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Mr. AUSTIN. We will get the population complete. Mr. CRUMP. You will get the population complete? Mr. AUSTIN. Yes; but we have no idea of going into the details that we did in the 1930 census, because it is not necessary at this time. Mr. ELLENBoGEN. Nobody has that in mind, but it may be that your having a little more money will enable you to get a little more information; and we want to know what is necessary. The CHAIRMAN. Have you conferred with Mr. Douglas? Mr. AUSTIN. Yes. And we have the essential facts that we want. Mr. FLETCHER. What is the size of the present personnel of your Bureau? Mr. AUSTIN. Do you mean under civil service? Mr. FLETCHER. The whole thing. Mr. AUSTIN. We have 647 civil-service employees, and 99 vacancies that have not been filled, under the Economy Act, among the civil-service places. Now, we have had temporary work down there for C.W.A. workers. A month ago we had 1,600 temporary C.W.A. workers. We made no selection of them. They were certified to us by the employment bureau on Indiana Avenue here in Washington. We accepted those people and put them to work. We have gotten to the point now where we are reducing that force. Last week we let 100 of them go; this week we will let 400 more go. Now, we are completing just as fast as we can the C.W.A. projects. r. FLETCHER. Your entire force down there has been 1,000? Mr. AUSTIN. Counting the temporary workers? Mr. FLETCHER. Yes. Mr. AUSTIN. No; it is about 2,000. Mr. FLETCHER. How much have you increased the personnel since March 1933, under the so-called “new deal?” Mr. AUSTIN. We have not increased it. We have reduced it considerably. We have a very much decreased force. As a matter of fact, the Census Office has 150 less employees now—I mean, civilservice employees—than at any time since it was organized in 1902. And we have 99 vacancies that have come up in the last 2 years that we have not been able to fill. Mr. FLETCHER. Is that due to the fact that you have taken on more people outside of the civil service? Mr. AUSTIN. No; it is the economy act. It is also due to the redtape necessary to get the Civil Service Commission to fill a vacancy. You have to get the approval of the Civil Service Commission. You have to write a “job description” of the particular job you want to fill, and send it over to the Commission for approval. You have then to send it to Mr. Douglas and get the approval of the Budget Bureau; and you have to get the nominal approval of the President of the United States, before you can fill it. Mr. FLETCHER. Has Mr. Douglas submitted a statement approv. this recommendation? Is there anything in the record about that? Mr. AUSTIN. Yes; there is a letter from Mr. Douglas to the Secretary of Commerce, in which he has approved this bill that Mr. Lozier introduced, and said it was not contrary to the financial program of the Government. Mr. FLETCHER. Should that not be in the record?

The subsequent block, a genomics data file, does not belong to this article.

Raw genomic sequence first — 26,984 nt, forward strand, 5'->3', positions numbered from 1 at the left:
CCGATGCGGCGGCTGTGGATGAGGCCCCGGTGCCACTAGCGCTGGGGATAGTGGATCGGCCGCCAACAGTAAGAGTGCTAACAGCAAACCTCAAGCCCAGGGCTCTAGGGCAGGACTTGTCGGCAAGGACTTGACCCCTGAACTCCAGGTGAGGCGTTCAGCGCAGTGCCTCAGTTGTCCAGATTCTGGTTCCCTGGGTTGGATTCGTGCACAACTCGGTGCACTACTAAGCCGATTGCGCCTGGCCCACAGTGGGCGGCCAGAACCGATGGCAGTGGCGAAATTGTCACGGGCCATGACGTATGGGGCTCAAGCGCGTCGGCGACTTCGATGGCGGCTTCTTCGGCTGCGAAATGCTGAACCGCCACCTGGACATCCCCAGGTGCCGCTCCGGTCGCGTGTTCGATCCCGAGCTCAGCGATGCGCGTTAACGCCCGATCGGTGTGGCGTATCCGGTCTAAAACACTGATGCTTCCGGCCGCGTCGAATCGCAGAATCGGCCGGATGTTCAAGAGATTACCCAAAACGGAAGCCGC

Mr. CRUMP. There is one trouble about this that everybody will have to reckon with. You are going to have a lot of small towns that have decreased in population; and you will find that those figures are published all over the United States showing that this town has decreased in population since the last census. Now, what is going to be the explanation of the losses of those towns, and what are we going to do about that? As a matter of fact, I think that men do not like to establish a business in a town that is decreasing in population. Mr. AUSTIN. Well, we are going to tell you the truth about the various towns, whatever it is. The CHAIRMAN. In other words, the question would be, should they be inveigled into a town where the population has been decreasing? [Laughter.] Mr. FLETCHER. Well, you have always had that kind of experience, have you not? Mr. AUSTIN. There is no change in our plans. Mr. ELLENBogEN. Mr. Austin, when you made this estimate which you are submitting, you had in mind, did you not, the limitations to this work? I wonder if you will tell us what you intended to cover; that is, what this estimate would pay for? Mr. AUSTIN. This estimate would pay for a census in accordance with that bill. It covers the complete field of work. We have shown you as well as we could what the distribution would be and what the office expenditures will be, as well as those in the field. It is based upon our past experiences, and upon our experience with the 1930 census. Mr. ELLENBogEN. As to employment and unemployment, what will it cover? What information will it give us? - Mr. AUSTIN. I cannot answer that question now, because I think, from the previous experience of the Census Office in making an investigation to cover the entire United States, we know pretty well just what inquiries we can get complete and accurate information upon, and the inquiries upon which we cannot. I think in the preparation of the schedules, as the law requires in the fifteenth decennial census, that should be left to the Bureau of the Census. Mr. ELLENBogEN. You are not answering my questions. What I want to know is this: When you got this memorandum up, you necessarily had in mind a number of questions, and that if you got up other questions, it would necessarily cost more money. And I want to know exactly how you arrived at the estimates, so that we can judge of them. Mr. AUSTIN. We did not figure out the number of inquiries on any schedule in making that estimate, because we know very well from previous experience, within reasonable limits, just where the line should be drawn. We also know that the principal cost of any census is the field end of the work; it is the enumeration. Now, those estimates are made up very carefully, based on our experience with the 1930 census. That is as near as we can give it, in the shape of an estimate at this time. Mr. ELLENBogEN. In your opinion, will that be sufficient to give us what we need? Mr. AUSTIN. In my opinion it is sufficient to do the work that it is absolutely necessary to do at this time.